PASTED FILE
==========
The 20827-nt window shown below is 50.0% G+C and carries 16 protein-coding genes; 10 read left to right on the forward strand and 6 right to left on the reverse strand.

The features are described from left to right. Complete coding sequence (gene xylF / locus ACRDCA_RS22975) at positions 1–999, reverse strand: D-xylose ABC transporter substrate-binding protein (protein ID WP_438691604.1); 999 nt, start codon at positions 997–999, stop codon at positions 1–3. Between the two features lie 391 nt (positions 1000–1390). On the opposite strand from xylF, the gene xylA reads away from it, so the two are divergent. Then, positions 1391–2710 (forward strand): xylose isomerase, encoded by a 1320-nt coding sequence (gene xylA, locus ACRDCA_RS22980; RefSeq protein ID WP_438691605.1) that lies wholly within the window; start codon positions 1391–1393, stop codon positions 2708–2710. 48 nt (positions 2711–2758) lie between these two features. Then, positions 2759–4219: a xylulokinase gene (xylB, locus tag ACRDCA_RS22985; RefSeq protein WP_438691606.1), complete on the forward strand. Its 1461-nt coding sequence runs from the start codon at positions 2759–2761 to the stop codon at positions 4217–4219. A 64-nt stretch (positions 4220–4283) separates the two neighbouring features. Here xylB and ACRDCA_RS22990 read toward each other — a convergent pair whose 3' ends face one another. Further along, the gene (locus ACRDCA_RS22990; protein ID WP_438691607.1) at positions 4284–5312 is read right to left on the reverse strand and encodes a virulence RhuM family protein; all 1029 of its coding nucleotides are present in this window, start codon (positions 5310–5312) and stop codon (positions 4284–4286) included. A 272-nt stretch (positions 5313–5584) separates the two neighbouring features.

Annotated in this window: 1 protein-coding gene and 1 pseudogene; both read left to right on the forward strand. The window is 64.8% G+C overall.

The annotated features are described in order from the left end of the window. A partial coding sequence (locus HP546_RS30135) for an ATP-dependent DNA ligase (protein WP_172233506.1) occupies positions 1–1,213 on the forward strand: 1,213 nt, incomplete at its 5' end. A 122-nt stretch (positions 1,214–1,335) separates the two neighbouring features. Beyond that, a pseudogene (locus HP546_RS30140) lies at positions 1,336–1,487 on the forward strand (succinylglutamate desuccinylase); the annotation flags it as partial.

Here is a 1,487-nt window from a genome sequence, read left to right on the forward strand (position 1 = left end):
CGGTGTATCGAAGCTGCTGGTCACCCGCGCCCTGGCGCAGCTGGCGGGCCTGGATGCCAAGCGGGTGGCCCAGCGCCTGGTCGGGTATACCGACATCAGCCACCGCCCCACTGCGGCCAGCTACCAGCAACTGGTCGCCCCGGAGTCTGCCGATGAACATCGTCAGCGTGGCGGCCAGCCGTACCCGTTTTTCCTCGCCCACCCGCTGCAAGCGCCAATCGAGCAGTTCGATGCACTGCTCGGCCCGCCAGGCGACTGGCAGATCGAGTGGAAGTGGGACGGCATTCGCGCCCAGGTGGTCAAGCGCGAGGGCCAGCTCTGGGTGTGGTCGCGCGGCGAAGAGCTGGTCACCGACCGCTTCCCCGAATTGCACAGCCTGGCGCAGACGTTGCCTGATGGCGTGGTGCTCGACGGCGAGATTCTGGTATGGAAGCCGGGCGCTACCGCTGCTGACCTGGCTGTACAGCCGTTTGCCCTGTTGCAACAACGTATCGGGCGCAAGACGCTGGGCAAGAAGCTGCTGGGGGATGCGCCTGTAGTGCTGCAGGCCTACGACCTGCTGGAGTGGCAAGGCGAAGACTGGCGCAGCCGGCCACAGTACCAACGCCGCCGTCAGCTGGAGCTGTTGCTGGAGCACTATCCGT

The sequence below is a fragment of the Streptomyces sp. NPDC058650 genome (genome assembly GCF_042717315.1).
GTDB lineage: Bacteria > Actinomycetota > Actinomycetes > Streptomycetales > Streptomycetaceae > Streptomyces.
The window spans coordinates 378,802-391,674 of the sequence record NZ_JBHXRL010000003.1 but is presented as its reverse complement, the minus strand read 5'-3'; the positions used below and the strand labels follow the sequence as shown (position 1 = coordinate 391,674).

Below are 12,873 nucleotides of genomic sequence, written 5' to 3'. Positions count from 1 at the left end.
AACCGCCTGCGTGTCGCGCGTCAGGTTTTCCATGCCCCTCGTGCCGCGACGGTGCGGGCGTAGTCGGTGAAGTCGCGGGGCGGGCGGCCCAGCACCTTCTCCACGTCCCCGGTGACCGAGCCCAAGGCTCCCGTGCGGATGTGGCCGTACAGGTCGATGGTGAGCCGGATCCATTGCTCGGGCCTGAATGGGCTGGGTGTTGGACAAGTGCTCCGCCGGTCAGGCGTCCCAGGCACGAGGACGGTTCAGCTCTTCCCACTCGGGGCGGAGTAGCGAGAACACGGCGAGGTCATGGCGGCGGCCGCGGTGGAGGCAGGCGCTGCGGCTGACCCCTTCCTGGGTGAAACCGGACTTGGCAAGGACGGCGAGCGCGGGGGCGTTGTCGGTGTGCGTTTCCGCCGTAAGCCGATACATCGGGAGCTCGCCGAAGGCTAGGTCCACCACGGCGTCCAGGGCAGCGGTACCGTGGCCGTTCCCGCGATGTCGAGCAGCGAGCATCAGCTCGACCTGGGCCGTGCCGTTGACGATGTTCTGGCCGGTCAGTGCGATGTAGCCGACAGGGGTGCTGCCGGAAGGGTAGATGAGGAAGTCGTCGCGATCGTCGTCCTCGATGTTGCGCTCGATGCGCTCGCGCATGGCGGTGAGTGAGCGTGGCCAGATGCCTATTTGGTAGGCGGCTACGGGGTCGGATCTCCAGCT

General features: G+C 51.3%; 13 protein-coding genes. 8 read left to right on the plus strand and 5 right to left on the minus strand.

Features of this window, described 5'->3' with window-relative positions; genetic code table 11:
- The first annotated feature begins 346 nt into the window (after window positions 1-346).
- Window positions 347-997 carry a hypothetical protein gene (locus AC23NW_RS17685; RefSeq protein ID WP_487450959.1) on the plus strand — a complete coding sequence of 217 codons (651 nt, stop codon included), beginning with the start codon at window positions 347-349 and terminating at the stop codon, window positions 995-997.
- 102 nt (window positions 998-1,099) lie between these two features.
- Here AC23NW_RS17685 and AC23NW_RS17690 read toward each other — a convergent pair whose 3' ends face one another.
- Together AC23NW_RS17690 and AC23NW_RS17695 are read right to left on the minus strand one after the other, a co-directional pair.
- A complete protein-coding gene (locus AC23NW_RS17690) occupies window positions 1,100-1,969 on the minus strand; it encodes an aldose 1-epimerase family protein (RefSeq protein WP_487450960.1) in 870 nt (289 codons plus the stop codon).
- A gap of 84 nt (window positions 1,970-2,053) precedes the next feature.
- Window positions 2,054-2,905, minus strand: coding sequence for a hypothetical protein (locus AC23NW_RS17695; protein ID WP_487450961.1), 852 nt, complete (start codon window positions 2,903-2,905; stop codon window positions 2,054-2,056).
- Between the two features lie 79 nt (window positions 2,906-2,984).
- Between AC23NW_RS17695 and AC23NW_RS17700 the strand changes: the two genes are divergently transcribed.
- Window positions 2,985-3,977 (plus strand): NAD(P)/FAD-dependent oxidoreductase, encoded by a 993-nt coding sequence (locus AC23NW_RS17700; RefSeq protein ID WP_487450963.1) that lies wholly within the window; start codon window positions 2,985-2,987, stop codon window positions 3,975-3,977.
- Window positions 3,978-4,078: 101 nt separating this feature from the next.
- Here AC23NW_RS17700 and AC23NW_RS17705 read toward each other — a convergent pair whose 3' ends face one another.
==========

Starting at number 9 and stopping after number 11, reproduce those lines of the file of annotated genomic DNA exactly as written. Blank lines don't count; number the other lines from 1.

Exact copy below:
The window spans coordinates 378,802-391,674 of the sequence record NZ_JBHXRL010000003.1 but is presented as its reverse complement, the minus strand read 5'-3'; the positions used below and the strand labels follow the sequence as shown (position 1 = coordinate 391,674).

Below are 12,873 nucleotides of genomic sequence, written 5' to 3'. Positions count from 1 at the left end.
AACCGCCTGCGTGTCGCGCGTCAGGTTTTCCATGCCCCTCGTGCCGCGACGGTGCGGGCGTAGTCGGTGAAGTCGCGGGGCGGGCGGCCCAGCACCTTCTCCACGTCCCCGGTGACCGAGCCCAAGGCTCCCGTGCGGATGTGGCCGTACAGGTCGATGGTGAGCCGGATCCATTGCTCGGGCCTGAATGGGCTGGGTGTTGGACAAGTGCTCCGCCGGTCAGGCGTCCCAGGCACGAGGACGGTTCAGCTCTTCCCACTCGGGGCGGAGTAGCGAGAACACGGCGAGGTCATGGCGGCGGCCGCGGTGGAGGCAGGCGCTGCGGCTGACCCCTTCCTGGGTGAAACCGGACTTGGCAAGGACGGCGAGCGCGGGGGCGTTGTCGGTGTGCGTTTCCGCCGTAAGCCGATACATCGGGAGCTCGCCGAAGGCTAGGTCCACCACGGCGTCCAGGGCAGCGGTACCGTGGCCGTTCCCGCGATGTCGAGCAGCGAGCATCAGCTCGACCTGGGCCGTGCCGTTGACGATGTTCTGGCCGGTCAGTGCGATGTAGCCGACAGGGGTGCTGCCGGAAGGGTAGATGAGGAAGTCGTCGCGATCGTCGTCCTCGATGTTGCGCTCGATGCGCTCGCGCATGGCGGTGAGTGAGCGTGGCCAGATGCCTATTTGGTAGGCGGCTACGGGGTCGGATCTCCAGCT